To do list...

19 May, 2006
If the supermarkets were to issue a “to do list” to plant bread suppliers, what would be on it? Anne Bruce investigates
Page 25 
PICKING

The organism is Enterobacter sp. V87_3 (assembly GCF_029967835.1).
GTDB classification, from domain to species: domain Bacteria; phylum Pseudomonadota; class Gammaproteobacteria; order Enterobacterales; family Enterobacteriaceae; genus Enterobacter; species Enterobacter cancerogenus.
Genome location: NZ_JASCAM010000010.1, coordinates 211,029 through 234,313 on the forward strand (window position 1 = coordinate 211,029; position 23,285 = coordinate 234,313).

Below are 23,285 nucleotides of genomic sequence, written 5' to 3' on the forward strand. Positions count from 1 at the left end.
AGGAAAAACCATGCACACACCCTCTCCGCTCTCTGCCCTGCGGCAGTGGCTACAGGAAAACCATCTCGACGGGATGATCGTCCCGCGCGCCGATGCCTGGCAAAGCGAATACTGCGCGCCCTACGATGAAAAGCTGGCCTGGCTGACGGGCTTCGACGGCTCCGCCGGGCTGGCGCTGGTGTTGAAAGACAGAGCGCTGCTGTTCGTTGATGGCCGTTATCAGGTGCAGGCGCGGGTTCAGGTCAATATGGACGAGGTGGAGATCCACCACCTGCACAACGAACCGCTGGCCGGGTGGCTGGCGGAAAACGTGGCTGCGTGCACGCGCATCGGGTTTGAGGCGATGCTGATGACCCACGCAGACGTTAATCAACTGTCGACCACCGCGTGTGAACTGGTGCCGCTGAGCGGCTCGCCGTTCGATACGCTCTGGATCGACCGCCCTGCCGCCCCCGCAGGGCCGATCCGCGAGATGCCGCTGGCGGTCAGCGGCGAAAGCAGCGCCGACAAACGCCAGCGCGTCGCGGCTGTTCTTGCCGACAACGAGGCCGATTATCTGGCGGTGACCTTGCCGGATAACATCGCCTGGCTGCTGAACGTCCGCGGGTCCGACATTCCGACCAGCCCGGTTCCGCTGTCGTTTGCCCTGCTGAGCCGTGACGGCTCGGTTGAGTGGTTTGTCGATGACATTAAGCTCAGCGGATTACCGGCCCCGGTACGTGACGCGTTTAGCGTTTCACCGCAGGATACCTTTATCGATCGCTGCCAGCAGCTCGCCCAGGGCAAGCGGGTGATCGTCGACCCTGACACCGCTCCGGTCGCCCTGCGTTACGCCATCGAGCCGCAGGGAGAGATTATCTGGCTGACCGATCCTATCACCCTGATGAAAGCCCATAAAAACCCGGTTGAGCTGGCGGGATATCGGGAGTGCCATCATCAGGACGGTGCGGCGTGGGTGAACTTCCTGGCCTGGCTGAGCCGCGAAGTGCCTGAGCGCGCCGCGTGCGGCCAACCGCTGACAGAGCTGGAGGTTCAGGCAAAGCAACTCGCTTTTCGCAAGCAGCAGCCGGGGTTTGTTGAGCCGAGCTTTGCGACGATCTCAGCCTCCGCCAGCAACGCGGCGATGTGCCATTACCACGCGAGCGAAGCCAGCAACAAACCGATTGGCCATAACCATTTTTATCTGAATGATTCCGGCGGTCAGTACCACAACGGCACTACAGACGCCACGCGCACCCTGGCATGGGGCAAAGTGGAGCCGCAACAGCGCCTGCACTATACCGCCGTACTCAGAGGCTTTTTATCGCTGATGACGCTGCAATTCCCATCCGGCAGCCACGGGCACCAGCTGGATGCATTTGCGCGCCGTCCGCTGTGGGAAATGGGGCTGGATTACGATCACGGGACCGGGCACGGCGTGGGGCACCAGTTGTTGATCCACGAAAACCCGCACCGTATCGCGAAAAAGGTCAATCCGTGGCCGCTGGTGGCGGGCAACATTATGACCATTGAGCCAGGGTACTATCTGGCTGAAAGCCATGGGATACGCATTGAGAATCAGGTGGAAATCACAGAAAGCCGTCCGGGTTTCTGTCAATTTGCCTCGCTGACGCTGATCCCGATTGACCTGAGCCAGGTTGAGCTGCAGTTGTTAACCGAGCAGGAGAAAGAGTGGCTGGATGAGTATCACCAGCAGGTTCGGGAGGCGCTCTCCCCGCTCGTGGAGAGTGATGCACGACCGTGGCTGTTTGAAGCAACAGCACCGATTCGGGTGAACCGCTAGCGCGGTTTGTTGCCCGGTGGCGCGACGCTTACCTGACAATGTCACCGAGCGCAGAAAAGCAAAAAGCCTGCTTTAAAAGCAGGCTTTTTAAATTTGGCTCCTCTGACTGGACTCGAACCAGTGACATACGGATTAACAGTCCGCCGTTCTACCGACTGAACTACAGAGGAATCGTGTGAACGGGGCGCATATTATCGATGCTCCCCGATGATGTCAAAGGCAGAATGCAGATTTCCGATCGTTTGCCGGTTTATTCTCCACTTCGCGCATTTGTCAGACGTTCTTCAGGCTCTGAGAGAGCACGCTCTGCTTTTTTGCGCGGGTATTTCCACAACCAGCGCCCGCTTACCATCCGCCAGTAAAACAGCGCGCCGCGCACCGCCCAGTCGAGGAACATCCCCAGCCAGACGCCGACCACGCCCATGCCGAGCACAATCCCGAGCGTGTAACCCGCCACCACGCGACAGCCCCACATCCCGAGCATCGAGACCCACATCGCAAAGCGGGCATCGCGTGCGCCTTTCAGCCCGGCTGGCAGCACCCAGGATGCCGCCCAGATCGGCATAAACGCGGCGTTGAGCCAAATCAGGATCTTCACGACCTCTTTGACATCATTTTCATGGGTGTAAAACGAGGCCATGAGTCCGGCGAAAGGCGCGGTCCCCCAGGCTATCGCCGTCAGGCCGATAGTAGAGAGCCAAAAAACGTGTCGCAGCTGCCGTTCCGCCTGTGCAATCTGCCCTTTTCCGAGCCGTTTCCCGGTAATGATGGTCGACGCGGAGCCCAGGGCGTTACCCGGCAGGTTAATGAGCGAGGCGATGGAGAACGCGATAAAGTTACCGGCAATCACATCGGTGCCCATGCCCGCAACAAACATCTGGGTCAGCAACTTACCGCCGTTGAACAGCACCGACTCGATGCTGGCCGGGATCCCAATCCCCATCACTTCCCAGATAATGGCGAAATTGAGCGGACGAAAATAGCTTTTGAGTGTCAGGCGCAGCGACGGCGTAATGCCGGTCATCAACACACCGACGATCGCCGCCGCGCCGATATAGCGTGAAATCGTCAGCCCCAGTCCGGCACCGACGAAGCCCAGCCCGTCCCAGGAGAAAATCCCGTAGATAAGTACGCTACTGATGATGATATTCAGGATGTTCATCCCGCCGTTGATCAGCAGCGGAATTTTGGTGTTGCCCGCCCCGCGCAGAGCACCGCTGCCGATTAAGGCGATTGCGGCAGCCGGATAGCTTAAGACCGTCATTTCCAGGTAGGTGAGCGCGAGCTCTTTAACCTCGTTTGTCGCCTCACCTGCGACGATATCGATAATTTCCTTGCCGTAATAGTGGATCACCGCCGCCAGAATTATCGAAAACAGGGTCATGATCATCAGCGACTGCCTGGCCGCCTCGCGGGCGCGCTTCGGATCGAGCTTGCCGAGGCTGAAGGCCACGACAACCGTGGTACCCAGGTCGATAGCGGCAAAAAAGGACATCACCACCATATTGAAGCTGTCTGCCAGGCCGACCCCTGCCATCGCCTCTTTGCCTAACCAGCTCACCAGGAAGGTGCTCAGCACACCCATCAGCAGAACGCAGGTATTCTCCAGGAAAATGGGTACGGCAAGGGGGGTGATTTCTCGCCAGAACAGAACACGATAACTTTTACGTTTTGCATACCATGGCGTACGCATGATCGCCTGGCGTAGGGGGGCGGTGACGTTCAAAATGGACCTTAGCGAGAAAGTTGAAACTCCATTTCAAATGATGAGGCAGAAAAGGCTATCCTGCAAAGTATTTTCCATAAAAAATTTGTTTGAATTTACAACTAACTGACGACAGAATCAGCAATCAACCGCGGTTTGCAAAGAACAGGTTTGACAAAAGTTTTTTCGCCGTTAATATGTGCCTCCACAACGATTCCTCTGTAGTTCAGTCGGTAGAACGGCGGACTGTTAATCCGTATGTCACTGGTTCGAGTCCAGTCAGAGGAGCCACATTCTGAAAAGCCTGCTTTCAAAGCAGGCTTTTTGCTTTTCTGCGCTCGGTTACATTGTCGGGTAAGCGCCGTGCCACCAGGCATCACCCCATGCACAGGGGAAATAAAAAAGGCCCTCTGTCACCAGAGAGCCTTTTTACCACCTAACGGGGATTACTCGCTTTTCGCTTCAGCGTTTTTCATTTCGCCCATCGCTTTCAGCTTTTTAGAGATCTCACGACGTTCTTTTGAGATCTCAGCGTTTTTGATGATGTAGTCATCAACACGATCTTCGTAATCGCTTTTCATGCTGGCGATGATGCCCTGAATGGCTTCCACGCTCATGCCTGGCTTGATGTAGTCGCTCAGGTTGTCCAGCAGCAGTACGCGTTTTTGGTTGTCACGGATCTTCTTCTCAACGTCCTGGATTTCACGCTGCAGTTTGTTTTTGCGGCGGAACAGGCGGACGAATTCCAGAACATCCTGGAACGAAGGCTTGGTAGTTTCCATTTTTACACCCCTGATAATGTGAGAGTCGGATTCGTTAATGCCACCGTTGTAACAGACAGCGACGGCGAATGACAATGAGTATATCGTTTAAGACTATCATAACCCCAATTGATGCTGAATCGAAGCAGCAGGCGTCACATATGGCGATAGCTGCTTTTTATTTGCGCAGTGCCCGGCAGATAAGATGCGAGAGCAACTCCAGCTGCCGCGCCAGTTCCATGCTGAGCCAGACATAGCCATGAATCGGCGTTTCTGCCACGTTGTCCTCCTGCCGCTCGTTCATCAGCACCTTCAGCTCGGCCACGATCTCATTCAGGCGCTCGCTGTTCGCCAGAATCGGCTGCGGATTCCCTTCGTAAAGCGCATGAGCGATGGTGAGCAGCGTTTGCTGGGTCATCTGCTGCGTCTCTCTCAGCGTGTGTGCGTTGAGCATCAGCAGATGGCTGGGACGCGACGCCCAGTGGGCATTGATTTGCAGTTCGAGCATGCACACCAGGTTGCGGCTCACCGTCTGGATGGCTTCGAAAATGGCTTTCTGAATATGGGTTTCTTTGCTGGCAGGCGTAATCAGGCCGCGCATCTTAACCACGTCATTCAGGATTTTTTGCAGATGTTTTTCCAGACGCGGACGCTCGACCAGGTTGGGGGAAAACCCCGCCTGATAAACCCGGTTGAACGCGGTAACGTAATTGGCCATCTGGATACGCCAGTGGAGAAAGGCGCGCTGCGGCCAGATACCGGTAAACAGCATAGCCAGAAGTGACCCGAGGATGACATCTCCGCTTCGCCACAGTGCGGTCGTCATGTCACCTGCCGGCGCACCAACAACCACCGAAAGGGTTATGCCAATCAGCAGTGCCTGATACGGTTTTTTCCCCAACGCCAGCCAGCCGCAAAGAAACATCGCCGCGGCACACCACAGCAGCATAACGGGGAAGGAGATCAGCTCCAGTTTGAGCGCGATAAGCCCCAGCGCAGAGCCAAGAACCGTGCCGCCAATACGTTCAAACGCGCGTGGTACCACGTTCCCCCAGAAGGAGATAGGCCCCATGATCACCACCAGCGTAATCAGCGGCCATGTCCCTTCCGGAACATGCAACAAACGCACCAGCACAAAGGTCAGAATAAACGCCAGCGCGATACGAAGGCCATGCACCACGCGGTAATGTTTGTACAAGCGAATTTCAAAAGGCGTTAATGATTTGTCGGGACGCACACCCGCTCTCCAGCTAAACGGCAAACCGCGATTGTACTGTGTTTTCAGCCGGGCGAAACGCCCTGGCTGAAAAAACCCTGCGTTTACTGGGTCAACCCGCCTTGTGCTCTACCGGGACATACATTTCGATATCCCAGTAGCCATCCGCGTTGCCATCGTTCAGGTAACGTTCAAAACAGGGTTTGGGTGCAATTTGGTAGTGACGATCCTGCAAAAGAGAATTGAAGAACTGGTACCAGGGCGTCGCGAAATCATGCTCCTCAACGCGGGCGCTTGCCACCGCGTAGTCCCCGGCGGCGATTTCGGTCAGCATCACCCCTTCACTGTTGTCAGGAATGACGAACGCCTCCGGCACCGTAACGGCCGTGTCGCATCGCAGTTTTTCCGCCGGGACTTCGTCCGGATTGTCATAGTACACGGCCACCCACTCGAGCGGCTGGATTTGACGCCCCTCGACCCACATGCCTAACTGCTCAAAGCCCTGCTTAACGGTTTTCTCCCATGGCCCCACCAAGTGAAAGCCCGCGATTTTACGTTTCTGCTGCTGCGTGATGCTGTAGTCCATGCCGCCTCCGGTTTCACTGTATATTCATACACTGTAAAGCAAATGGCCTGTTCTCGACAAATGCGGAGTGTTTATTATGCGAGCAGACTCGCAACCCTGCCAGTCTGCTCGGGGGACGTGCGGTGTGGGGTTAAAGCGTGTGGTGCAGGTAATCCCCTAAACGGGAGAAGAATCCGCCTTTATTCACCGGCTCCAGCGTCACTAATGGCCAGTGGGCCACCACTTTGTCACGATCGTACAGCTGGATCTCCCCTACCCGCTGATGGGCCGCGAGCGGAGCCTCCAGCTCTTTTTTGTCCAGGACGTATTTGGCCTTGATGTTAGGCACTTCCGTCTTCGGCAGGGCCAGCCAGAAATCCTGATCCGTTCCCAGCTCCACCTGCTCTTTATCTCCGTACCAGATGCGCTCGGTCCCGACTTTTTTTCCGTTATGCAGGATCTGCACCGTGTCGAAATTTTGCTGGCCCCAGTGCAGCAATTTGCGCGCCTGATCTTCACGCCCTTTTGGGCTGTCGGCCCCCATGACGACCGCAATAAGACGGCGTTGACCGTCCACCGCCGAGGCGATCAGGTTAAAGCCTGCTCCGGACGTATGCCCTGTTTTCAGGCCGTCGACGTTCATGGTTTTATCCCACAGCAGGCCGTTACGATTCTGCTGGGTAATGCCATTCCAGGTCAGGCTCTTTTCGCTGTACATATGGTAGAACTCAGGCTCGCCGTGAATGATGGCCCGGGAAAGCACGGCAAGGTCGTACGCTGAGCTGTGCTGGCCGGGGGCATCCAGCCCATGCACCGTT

Asda’s bakery director Huw Edwards says Asda is generally pretty happy with its plant bread suppliers and the service they offer. But Edwards believes that automated selection of products by plant bakers for store deliveries – as opposed to the current system of manual picking – may lead to greater accuracy when orders are delivered at the supermarket’s back door.PUNCTUALITYSainsbury’s buyer for plant bread and rolls Sophie Luckman calls on suppliers to make sure deliveries are on time. “Delivery punctuality would enable us to labour-match accordingly. These issues are worse when agency drivers are used by the bakeries,” she says. Better order fulfilment accuracy from plant bread suppliers would also boost efficiency, she adds.FLEXIBILITYAsda’s Huw Edwards says he would like to see greater flexibility over delivery times from suppliers, with more deliveries through the day, and in the evening. He says: “Deliveries are highly skewed to the mornings at the moment; there is potentially an issue with store deliveries arriving in the same window. It’s a general issue of improving efficiency."INNOVATIONSales growth is driven by innovative products and the supermarkets want to see more of them. Waitrose central buyer, bakery Teresa Lindley says: “We would like to see the continuation of innovation, which is currently occurring within the plant bread category. Growth in shelf space has been driven by Hovis’ ‘Invisible Crust’.” OWN-LABELOwn-label plant bread suppliers need to ensure they focus on improving own-label offers as well as their branded products. Sainsbury’s Sophie Luckman says: “Wewould like to see a greater commitment to own-label from suppliers. They are oftenvery focused on their brands, but there is a large customer base which is loyal to own-label products.”TRUNKINGSainsbury’s Sophie Luckman wants plant bread suppliers to cut down on trunking: “Some products have a 24-hour lead time, while others are 48 hours; production at limited bakeries results in a lot of trunking of bread between bakeries before arrival at stores. This reduces store life and customer life, so the more products produced on a 24-hour lead time, the better.”



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